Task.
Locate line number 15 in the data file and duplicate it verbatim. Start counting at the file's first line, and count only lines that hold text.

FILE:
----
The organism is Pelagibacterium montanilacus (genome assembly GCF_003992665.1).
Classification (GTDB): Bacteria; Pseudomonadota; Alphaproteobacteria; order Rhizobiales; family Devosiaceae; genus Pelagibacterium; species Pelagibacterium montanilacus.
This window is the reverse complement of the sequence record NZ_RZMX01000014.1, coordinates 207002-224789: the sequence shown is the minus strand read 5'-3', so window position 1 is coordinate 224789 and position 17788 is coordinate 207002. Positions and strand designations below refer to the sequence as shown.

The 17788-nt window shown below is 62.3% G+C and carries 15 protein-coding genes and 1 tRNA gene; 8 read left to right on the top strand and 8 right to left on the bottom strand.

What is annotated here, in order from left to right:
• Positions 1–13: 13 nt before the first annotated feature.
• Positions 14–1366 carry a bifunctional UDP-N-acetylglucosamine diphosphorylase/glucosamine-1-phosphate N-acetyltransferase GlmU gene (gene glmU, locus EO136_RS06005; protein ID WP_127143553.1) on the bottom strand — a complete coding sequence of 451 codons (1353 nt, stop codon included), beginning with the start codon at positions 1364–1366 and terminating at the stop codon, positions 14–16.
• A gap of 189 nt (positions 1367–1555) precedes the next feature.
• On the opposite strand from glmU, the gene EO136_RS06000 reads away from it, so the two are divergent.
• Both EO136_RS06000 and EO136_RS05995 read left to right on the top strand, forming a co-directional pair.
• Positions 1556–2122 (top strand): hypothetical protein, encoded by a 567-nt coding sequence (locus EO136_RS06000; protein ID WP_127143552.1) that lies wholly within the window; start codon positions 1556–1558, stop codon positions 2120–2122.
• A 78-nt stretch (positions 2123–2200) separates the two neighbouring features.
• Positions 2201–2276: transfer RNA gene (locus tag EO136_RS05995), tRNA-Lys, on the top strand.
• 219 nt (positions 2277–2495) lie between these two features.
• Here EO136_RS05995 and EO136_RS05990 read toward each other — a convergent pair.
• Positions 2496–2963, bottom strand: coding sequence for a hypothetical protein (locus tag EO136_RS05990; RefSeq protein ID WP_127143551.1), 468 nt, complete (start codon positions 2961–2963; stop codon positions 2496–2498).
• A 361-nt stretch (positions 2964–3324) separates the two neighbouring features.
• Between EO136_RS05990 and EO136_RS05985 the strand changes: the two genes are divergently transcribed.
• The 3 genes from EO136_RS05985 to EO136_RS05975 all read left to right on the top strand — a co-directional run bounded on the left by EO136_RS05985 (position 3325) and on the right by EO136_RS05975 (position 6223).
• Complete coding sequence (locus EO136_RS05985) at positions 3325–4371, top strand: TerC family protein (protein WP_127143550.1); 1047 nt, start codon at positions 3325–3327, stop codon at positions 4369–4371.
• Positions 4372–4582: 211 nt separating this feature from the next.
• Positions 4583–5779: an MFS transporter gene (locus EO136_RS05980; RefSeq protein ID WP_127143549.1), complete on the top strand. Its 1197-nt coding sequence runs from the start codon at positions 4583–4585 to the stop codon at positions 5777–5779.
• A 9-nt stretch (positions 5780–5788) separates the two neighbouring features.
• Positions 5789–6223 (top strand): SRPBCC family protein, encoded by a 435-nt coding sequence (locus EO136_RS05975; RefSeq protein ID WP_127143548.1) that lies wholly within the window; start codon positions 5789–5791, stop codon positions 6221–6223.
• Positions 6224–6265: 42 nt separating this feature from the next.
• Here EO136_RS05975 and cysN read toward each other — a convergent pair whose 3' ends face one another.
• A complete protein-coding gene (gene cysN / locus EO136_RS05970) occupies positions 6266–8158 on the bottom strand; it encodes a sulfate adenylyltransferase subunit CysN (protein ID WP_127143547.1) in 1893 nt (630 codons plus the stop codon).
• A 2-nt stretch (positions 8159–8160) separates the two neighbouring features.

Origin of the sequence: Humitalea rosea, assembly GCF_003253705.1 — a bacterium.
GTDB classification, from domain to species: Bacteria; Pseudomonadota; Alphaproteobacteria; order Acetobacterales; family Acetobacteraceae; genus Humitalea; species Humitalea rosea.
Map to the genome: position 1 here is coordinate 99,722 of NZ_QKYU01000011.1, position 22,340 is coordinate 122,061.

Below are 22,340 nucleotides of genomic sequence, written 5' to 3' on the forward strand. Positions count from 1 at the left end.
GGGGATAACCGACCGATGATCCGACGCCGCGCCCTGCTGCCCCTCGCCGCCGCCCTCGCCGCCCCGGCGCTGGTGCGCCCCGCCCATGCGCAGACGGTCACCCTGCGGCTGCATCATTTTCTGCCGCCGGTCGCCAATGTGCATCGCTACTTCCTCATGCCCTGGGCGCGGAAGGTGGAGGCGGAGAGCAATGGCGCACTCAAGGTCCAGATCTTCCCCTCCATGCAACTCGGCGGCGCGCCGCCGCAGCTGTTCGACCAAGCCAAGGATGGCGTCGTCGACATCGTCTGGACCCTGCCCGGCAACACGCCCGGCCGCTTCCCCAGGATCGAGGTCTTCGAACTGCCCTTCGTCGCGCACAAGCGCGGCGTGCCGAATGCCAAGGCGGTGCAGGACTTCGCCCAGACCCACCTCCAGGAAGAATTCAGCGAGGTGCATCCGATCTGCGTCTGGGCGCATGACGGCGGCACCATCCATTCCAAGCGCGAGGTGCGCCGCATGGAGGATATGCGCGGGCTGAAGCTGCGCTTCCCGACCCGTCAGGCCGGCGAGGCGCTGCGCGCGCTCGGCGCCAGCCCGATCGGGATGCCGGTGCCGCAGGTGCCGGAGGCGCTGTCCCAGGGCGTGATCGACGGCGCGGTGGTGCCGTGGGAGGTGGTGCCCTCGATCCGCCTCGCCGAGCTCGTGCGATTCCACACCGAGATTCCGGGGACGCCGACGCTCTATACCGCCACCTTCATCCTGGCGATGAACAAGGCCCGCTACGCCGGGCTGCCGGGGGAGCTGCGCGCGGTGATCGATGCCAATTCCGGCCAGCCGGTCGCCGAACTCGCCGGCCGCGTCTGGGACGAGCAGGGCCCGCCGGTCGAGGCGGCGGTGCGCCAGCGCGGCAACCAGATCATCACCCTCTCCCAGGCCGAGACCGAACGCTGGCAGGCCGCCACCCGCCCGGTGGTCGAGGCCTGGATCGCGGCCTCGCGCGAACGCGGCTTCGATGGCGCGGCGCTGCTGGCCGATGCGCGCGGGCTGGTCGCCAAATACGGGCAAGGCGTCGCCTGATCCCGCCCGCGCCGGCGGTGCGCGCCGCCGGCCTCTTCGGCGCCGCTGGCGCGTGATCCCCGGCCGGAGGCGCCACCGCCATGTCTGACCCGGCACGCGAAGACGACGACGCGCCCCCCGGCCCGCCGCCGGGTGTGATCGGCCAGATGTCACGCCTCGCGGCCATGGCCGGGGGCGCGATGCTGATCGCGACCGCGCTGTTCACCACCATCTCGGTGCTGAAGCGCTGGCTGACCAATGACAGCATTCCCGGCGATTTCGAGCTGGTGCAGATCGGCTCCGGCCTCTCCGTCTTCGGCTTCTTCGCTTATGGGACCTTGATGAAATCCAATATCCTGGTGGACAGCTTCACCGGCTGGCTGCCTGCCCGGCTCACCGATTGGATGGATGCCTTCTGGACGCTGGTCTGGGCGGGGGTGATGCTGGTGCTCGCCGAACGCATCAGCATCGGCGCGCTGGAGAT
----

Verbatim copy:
• Here EO136_RS05995 and EO136_RS05990 read toward each other — a convergent pair.